Baltimore Sun

How to keep an indoor cat happy and content

- By Cathy M. Rosenthal Tribune Content Agency Cathy M. Rosenthal is an animal advocate, author, columnist and pet expert. Send your questions, stories and tips to Please include your name, city and state. You can follow her @cathym ros

Dear Cathy: I have an indoor cat under a year old. Can you tell me how I can and where to socialize her? I’m a 62-year-old man. It’s just her and me in a studio apartment. I work nights. I’m not supposed to bring her to my job. I do not have any other pets. I don’t want her to be alone without any recreation. I let her sit in the hall. She won’t let me put the harness or leash on her. Otherwise, I would walk her. I took her out in a Sherpa several times and walked her around town. I have toys for her and play with her a bit. What else can I do?

— Wayne, Queens, New York

Dear Wayne: Cats don’t need to be socialized like dogs. They are generally fine being the only cat in a family, especially if their humans give them lots of attention and playtime. You don’t have to take her anywhere, but walking her around town in a Sherpa carrier with its see-thru mesh sides is great if she enjoys it.

I don’t recommend leaving her in the hallway of your apartment building though. You never know how passersby might scare or mistreat her. Instead, keep her in your apartment and expand her environmen­tal stimulatio­n there. Get her a window hammock, which she can nap in or enjoy the view. Get a tall scratching post for her to climb and scratch on. Leave the television on a nature channel when you’re at work. Buy toys — like a laser pointer, feather dancer or a reeltype fishing toy — that encourage her to run and pounce. Consider buying food dishes that you can program to turn on or open automatica­lly, which might give her something to look forward to when you are at work.

In addition, play with her three times a day for 10 minutes each time. If you do all this, she should be a very happy and content feline.

Dear Cathy: You recently had a letter about a dog who was afraid of going into the house. It’s possible there is a noise in the house that the dog can hear, but humans cannot. As you probably know, dogs can hear frequency ranges that are out of the human range.

I suggest turning off the main power circuit breaker to the home and seeing if the dog’s behavior changes. If so, turn on one circuit breaker at a time and watch the dog’s reaction. It can be a problem with a piece of electronic equipment, appliance or possibly an ultrasonic rodent repelling device, causing the dog to hear an alarming sound.

— Joe, East Haddam, Connecticu­t

Dear Joe: The circuit breaker test is a good idea. Everything is so eerily quiet when the power goes off in a house. So, it couldn’t hurt to switch everything off and back on again to see how a dog reacts.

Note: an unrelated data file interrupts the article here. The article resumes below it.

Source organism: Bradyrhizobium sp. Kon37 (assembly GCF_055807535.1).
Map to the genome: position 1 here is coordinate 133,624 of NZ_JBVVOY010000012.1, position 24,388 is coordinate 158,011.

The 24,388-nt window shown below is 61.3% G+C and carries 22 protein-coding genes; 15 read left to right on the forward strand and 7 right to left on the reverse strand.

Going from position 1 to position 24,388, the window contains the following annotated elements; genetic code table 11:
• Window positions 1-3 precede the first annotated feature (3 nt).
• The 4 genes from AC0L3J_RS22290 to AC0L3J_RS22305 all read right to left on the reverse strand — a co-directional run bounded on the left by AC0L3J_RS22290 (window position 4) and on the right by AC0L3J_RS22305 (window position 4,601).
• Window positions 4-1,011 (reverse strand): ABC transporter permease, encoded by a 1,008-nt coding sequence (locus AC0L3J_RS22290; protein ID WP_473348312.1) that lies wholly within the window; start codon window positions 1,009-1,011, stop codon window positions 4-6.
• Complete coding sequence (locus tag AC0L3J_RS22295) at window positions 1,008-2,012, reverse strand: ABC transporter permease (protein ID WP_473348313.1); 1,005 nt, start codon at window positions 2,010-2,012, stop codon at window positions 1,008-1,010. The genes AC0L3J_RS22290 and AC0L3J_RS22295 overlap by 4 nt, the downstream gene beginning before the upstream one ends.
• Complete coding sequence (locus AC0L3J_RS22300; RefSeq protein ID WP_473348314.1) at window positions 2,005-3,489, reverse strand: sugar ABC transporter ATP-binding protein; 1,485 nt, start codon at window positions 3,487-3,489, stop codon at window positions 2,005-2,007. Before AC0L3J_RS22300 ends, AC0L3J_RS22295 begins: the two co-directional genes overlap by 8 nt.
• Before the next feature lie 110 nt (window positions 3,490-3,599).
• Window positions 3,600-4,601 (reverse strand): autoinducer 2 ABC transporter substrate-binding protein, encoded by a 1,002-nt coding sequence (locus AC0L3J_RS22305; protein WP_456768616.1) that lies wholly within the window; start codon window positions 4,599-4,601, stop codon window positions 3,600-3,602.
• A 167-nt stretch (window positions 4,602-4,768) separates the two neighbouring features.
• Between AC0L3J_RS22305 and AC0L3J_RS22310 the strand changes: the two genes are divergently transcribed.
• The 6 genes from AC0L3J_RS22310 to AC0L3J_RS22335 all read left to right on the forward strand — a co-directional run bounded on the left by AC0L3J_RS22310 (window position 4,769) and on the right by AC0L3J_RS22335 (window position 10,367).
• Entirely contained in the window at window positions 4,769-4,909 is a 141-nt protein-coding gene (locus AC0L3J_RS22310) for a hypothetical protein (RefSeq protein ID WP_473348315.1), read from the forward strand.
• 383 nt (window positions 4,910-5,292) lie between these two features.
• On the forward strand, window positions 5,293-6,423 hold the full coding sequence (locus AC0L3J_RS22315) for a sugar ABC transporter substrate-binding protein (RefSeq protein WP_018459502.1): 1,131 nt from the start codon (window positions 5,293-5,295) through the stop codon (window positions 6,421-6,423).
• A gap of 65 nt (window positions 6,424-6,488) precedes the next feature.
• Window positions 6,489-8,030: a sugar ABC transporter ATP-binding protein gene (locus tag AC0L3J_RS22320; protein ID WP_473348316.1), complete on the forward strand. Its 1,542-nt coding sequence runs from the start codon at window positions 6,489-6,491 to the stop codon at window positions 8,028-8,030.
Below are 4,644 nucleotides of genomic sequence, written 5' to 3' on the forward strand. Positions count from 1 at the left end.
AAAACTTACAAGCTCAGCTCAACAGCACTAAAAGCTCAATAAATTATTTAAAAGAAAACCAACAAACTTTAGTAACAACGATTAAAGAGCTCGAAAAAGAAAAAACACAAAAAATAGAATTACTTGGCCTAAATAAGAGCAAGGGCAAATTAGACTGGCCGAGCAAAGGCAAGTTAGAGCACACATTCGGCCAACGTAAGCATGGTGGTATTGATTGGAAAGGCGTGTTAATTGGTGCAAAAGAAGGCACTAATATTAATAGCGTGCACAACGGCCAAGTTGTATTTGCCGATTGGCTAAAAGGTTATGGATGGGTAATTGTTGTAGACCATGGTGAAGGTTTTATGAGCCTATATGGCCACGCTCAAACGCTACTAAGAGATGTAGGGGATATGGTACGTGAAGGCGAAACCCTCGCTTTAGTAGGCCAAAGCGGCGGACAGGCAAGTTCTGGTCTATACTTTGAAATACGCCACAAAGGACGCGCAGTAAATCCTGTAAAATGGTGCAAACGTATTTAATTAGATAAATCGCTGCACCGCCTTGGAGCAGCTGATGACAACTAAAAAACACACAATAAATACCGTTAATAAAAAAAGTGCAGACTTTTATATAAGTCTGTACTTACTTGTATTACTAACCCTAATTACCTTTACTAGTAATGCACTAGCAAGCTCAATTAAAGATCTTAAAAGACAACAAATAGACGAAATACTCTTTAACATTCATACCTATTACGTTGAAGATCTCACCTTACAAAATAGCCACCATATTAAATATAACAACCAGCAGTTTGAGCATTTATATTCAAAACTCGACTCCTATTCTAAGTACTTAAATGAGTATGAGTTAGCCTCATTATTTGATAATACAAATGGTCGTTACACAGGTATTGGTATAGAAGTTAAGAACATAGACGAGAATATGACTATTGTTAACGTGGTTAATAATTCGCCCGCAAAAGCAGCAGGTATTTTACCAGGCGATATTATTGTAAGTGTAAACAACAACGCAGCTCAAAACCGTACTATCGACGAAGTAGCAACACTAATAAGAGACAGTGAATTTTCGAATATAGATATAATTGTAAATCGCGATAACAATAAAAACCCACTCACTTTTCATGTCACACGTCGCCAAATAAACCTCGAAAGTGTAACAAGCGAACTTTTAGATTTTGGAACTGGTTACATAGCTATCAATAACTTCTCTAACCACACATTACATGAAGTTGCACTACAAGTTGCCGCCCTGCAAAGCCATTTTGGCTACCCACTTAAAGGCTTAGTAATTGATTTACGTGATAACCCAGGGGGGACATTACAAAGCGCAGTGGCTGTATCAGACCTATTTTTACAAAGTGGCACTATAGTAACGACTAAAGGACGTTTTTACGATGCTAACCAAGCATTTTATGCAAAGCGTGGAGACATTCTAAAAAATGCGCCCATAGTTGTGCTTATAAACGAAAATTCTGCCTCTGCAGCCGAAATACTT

As for rodent-repelling ultrasonic devices, researcher­s say most dogs won’t be affected by their sound. Dogs can hear the sound, they say, but their reaction would likely be more curious about where the sound is coming from than fearful of the sound itself.

However, having said that, we all know most dogs are not bothered by thundersto­rms, yet some dogs totally freak out. So, it’s a legitimate considerat­ion. If a pet parent has one in the home, they can turn it off to see if the dog relaxes. If he does, the pet parent would need an alternativ­e approach to keeping rodents out of the house.

Dear Cathy: Regarding the dog who was scared of going into the house, has the family considered their choice of cleaning products? A dog’s olfactory and tactile perception­s are much better than ours. Perhaps the dog’s human needs to clean their home without chemicals. Baking soda and vinegar are natural. Training is necessary, but the actions are moot if the home is not environmen­tally safe.

— Meg, Parksville, New York

Dear Meg: Choosing natural products to clean with is good for both pets and people. But even with more robust products, it seems like the dog’s fear would subside as the odor dissipated, especially a day or two after cleaning. But I like the way you think.

Certainly, if a dog or cat is afraid of something, we can’t assume it’s from something obvious. It’s great that you (and several other of my readers) are trying to understand a dog’s fear from his/her unique sensory perspectiv­e and come up with out-of-thebox ideas on how to resolve it.

Thanks for writing.

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